Slideshow: Protest Art

This slideshow is a sample of art drawn on buildings in Columbus' Short North district. To read Eye on Ohio's previous articles on police stops:

Investigation: Blacks, black neighborhoods most likely to be traffic stop targets in Ohio’s 3 biggest cities

Sidebar: Beleaguered Cincinnati agency probing stop complaints rarely faults cops

Sidebar: Can an officer's perception of you alter your ticket? Biracial man's 'white' tickets dismissed, 'black' tickets sustained

Families weigh the risks of sending a loved one to a nursing home during the coronavirus pandemic

Data analysis and Graphics by Cid Standifer 

In early March, just as Ohioans were learning about the first cases of novel coronavirus in the state, Anna Bondar’s grandfather fell at his Cleveland home. Luckily, the 92-year old, who lives with dementia, wasn’t injured badly. The tight-knit family started to discuss the possibility of a nursing home, though they had serious reservations. Their tough choice was made even more difficult by mounting fears about the coronavirus.  In nearly four months, COVID-19  has infected more than 31,191 people statewide and has proven particularly deadly for residents of long-term care facilities in Ohio. Seventy percent of the reported deaths in Ohio due to COVID-19 complications have been in long-term care facilities, which is among the highest in the country.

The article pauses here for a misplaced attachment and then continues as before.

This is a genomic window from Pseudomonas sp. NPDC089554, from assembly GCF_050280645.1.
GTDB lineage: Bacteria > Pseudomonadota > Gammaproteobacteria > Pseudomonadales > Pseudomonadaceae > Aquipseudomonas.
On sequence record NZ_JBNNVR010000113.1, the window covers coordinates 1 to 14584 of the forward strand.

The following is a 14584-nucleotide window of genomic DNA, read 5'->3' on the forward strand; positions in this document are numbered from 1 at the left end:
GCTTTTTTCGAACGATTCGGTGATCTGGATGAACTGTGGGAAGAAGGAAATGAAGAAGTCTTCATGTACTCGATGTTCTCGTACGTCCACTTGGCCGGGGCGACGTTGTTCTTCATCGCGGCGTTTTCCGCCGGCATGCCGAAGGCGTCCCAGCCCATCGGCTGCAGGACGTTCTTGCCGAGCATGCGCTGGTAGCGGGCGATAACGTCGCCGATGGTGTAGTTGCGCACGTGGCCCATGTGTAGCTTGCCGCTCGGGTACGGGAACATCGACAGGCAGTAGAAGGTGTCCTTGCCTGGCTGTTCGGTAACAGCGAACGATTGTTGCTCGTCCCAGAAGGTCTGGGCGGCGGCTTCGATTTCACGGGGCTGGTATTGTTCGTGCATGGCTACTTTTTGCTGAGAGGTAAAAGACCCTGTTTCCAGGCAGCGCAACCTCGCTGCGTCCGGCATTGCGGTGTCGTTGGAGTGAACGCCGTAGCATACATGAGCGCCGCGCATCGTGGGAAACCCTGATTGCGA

Nationally the portion of COVID-19-related deaths in long-term care facilities has hovered just over 40%, though the amount of testing done in nursing homes varies significantly by state. 

Every day, families like Bondar’s are making what can feel like an impossible choice – whether to send a loved one to a nursing home where they will receive around-the-clock specialized care but face a greater risk of contracting COVID-19, or to care for that person at home where risk of transmission is lower but providing care can be more challenging. 

Even before the pandemic, sorting through the myriad of quality ratings and measures was daunting enough.

In Ohio’s coal country, pandemic pushes unemployment rate from bad to worse